Ugu must be accountable

2016-03-31 06:00

SOME funny things happened last Thursday in Port Shepstone.

The Ugu District Council holds its monthly meeting at 11am. When the DA caucus arrived at 10am to finalise which issues should be raised in council and who would speak, they were denied access to the chamber.

There was a ring of steel around the building and SAPS vehicles were blocking a lane in the street.

A dozen private security officers, some of them armed with shotguns and rifles, lined the pathway to the entrance to the building. Two SAPS officers stood guard close to the door.

I inquired as to what was happening and was told that a provincial MEC was holding a meeting inside council chambers. Then I was told that two MECs were present. I was then informed that the meeting was about taxis. We know that MECs sometimes travel in blue-light cavalcades with several vehicles in a line. I do not know how many personal MEC bodyguards were inside the chamber.

The draft budget for the 2016/1017 year was tabled at the meeting as required by law. It was revealed that Ugu’s annual budget would rise from R1.2 billion to R1.3 billion. As a sop to voters in an election year water tariffs would rise by only 5.7%, while there would be no increase in sanitation tariffs.

The capital budget for the year suffered a sharp drop from R410 million to R368 million (R42 million). This was because the total grants from central government for capital projects were reduced by R56 million for the year to come.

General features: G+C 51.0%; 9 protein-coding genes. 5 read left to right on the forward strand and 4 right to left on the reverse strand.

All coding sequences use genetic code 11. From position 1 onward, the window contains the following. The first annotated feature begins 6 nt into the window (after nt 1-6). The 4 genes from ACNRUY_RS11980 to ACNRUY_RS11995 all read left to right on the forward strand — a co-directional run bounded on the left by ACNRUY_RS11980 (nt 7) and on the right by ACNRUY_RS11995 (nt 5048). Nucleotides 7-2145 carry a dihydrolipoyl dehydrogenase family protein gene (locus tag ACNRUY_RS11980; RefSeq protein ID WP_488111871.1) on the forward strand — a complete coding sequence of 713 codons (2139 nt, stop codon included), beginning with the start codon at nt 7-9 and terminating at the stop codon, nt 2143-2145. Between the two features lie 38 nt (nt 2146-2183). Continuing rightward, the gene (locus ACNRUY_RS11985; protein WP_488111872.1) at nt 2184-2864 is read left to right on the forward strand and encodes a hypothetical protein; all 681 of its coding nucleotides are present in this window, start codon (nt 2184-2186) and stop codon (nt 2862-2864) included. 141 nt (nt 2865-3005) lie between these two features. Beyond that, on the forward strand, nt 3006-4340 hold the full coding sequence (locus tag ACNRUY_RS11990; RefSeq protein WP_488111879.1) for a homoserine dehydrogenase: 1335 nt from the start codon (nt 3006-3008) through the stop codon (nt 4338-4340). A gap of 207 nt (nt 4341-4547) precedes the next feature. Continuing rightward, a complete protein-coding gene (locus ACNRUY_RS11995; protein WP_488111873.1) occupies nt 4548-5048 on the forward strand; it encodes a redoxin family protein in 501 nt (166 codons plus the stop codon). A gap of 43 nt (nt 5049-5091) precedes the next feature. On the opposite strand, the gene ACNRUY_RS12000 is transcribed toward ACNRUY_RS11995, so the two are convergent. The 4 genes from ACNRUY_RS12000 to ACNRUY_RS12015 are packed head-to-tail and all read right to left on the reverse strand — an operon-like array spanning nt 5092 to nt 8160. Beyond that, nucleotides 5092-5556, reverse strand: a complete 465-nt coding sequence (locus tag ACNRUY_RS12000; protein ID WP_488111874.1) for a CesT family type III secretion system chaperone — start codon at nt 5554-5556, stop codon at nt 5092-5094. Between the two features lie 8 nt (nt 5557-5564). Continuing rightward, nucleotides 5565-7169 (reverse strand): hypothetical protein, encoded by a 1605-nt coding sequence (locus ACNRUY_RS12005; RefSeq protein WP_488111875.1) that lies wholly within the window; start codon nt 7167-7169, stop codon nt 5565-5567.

Ugu itself can’t put in much as 58% of the money received from the sale of water and sanitation is used for salaries. This is despite the blue drop report for the provision of water service in municipalities revealing that Ugu’s provision of water services has dropped from 94% in 2009 to only 66% in 2014.

The revised capital budget for 2016/2017 also revealed that executive and council had increased their modest budget from R54 500 to R2.2 million an increase of something like 400%. When I asked what this was about I was told that some of it was to provide for the purchase of a chain and gown for the mayor.

The purchase of this paraphernalia so reminiscent of the colonial past and its pomp and ceremony which has been claimed by President Zuma as causing all the trouble in South Africa occasioned in the first instance by Jan van Riebeeck’s arrival at the Cape, is somewhat ironic.

DD Snashall

Ugu Councillor


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